Targeting a BUY on Inflation Data

April 28, 2000

A "fade" in-front of the ECI and GDP deflator . . . were expected for Wednesday afternoon, as the market was already up against resistance (or actually slightly above, by our work which had already indicated 1470-80 as the only realistic immediate targets for the June S&P contract just ahead of the key economic numbers). Thus our daily expectations, and the realization today as well, were focused not so much any panic selling, but simply a dearth of buyers ahead of these presumed important numbers that come out in the a.m. Then there's the AT&T wireless IPO too.

First, with respect to that AT&T Wireless (symbol will be AWE), the syndicate has indicated the pricing to be 29 ½, which of course nobody will pay unless able to be subscribed within the IPO. (To new readers or investors, that means if the opening trade is 35, and the media says it's up 5 ½, no it won't be, as for anyone playing with it tomorrow, they should track the change from the opening trade when released.) Why mention it prominently here tonight? Because some are in "awe" about the importance of this IPO, expected by analysts to be the year's hottest IPO. If it is, great; if not, some think it casts a downward tone on the technology sector. Balderdash. To find out what's so hot, I used my dial tone to call AT&T wireless, asking about several advanced 'net services (already being used from them here), and found out from the wireless group that these multifaceted phones they're offering for now will still be limited to TDMA or CDPD basic PC data transmissions , not a bit more powerful than what many use right now (the latter are flat-rate, not based on per minute cellular bills, though most promoted services of course are, and with limited (Palm-like) services only for, say stocks, downloaded to the mini-screens on the new phones).

(Discussions about wireless services from other stocks we follow and/or hold are reserved here.) Market implications (psychologically) aren't nil, but probably less than those who see this as the seminal event for this year's market. Point being; the IPO enhances shareholder value over time, but it is not quite at the cusp of the newest (3G, which is two years away, and WAP, rolling now) standards, which go beyond TDMA, CDMA, GSM or other transmission methods, becoming very compatible, and really promises to transform the wireless world into high-speed unlimited realms outside of interoffice substation connections. For the near-term WAP applications will proliferate.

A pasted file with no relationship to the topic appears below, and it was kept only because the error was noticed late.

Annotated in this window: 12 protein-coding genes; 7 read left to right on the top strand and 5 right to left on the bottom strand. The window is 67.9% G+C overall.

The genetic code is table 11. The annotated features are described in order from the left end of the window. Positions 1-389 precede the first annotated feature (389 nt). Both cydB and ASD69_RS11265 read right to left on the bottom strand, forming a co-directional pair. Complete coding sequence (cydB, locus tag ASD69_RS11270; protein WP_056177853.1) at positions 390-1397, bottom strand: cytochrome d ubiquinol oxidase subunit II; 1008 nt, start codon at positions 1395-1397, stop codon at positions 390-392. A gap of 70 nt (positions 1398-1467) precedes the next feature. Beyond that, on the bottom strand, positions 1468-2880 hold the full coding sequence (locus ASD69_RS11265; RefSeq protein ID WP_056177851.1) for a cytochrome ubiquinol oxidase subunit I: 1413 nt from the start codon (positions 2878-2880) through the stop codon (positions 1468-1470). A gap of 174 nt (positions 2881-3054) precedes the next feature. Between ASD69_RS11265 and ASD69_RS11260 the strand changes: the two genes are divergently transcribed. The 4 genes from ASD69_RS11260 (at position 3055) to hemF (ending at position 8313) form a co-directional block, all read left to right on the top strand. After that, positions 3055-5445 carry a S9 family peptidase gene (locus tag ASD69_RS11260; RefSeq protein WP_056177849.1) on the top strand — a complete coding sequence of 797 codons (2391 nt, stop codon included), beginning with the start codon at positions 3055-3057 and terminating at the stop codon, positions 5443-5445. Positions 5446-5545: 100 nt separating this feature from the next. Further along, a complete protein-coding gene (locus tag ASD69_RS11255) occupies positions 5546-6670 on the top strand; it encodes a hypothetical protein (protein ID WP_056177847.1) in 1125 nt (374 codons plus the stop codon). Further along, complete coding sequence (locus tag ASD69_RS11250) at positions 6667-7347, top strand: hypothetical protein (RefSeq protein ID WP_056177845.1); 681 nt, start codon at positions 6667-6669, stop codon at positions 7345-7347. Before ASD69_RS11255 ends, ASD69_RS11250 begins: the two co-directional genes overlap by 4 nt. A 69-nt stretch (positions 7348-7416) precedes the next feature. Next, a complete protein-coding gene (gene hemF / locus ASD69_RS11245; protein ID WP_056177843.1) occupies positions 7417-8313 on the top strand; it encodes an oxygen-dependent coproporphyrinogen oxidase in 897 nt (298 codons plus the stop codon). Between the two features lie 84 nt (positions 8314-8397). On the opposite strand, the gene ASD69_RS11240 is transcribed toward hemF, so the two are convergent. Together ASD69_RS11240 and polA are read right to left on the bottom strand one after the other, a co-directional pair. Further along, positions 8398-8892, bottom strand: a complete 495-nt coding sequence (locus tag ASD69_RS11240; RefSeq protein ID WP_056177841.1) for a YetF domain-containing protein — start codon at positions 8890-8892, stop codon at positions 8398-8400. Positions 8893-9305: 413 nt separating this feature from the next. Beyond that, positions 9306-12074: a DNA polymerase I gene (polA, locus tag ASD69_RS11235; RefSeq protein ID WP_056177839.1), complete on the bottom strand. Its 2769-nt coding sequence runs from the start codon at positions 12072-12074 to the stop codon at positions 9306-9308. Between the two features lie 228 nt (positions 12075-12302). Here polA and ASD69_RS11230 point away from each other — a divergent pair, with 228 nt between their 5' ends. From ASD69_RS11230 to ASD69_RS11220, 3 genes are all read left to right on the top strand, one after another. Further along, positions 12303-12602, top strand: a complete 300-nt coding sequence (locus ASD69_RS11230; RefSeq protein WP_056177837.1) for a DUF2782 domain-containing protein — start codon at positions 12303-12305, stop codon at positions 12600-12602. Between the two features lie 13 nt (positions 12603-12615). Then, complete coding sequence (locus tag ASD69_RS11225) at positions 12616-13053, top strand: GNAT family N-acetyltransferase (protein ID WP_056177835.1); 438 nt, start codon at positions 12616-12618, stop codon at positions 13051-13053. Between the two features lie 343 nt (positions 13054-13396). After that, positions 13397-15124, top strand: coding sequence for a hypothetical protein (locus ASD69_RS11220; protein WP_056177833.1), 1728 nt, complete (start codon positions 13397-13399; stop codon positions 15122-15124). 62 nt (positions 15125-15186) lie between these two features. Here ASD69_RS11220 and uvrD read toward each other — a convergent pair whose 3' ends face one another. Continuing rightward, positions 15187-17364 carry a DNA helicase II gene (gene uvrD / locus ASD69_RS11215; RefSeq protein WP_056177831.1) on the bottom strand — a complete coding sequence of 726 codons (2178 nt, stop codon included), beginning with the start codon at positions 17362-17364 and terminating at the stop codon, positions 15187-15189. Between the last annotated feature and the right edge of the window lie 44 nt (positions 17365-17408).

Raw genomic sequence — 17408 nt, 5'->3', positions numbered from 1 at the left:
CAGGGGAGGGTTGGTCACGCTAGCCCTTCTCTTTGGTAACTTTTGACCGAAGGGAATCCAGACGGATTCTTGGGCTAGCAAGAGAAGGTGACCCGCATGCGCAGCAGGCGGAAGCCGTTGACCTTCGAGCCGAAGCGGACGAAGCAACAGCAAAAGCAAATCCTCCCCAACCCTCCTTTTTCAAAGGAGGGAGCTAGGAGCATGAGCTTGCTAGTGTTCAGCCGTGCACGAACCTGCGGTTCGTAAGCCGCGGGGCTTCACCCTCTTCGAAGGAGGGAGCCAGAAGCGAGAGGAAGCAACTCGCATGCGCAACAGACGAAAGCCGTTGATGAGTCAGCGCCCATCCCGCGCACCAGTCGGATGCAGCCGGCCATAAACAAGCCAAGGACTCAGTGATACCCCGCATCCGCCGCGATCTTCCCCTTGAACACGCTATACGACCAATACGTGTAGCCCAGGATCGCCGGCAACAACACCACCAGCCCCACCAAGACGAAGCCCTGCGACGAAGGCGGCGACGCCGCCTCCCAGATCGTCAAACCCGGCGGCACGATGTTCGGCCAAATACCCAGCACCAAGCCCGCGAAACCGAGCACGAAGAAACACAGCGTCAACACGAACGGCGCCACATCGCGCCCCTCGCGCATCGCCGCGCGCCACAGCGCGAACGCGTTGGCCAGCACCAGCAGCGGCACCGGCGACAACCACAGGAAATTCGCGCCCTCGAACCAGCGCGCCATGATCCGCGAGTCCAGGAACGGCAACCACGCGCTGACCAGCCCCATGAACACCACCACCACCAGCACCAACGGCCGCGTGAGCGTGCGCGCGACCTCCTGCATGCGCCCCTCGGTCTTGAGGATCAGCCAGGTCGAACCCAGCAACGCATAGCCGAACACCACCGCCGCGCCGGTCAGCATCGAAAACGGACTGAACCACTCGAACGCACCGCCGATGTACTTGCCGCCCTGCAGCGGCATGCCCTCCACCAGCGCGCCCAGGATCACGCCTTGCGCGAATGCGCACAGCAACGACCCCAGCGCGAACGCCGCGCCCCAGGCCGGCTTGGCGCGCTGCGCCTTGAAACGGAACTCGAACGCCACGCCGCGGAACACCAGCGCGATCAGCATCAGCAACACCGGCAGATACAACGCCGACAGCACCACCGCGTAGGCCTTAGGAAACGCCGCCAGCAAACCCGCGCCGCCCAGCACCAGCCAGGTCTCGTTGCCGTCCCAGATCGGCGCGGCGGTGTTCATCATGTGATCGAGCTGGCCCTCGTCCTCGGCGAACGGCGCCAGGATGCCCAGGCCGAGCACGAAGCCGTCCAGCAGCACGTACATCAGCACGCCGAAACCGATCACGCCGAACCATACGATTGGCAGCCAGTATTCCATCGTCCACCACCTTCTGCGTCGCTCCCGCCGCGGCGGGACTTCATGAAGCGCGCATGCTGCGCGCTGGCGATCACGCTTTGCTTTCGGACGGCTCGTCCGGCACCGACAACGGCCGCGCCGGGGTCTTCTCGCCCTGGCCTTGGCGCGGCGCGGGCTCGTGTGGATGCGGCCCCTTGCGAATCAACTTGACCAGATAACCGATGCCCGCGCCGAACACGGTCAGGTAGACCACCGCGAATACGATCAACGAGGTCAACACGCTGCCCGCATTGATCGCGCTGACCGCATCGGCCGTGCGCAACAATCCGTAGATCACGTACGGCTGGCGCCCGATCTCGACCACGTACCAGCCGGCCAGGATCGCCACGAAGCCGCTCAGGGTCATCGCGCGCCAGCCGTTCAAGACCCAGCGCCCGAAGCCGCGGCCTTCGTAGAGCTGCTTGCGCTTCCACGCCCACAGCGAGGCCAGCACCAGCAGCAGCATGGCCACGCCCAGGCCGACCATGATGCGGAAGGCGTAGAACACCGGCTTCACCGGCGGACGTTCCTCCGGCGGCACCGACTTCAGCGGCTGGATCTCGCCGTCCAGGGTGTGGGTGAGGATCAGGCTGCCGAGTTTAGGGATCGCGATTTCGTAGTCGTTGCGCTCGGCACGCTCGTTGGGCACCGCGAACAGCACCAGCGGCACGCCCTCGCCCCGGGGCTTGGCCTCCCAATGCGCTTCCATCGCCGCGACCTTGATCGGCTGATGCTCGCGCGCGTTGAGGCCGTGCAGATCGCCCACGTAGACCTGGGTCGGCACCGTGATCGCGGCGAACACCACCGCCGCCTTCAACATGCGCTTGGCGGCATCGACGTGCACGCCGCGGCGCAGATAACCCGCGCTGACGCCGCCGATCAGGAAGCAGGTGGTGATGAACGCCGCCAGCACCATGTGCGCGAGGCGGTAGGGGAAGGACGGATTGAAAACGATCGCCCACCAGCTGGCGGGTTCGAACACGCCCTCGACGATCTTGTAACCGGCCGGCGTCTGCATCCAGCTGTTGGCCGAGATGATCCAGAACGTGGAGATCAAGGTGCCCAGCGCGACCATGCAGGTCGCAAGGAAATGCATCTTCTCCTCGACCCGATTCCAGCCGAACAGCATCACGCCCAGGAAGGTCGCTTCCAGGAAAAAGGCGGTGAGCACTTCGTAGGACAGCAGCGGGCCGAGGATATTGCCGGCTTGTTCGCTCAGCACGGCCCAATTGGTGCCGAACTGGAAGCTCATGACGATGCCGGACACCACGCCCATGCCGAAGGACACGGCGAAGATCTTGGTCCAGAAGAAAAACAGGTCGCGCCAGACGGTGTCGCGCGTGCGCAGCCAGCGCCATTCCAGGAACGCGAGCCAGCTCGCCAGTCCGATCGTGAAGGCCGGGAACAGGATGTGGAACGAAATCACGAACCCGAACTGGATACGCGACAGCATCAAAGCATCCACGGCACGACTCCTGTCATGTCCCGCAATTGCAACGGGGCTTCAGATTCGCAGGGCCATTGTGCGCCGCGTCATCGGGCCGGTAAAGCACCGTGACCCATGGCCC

(The hottest this year will be a myriad of devices that allow wireless short-range Ethernet speed connections between a number of computers or laptops within an office, building, or for example, university; endearing everyone, as it promises to dramatically eliminate many jungles of wiring. It will even be feasible, with some of (reserved) devices, to walk into any office or far-away branch, press print, and documents comes out of any designated printer without infrared or a connection. Much of this will be using variations of "Bluetooth", which many are pushing hard.) In any event, the IPO will be modestly well received (say we), because this time (unlike a much more intense offering that sputtered, giving us an opportunity to buy LU in the low teens) AT&T employees are welcomed to buy through Fidelity, during a narrow window today. That Lucent (LU), surprisingly few believed in it; we said we loved it before it's IPO, and bought it enthusiastically on the cheap.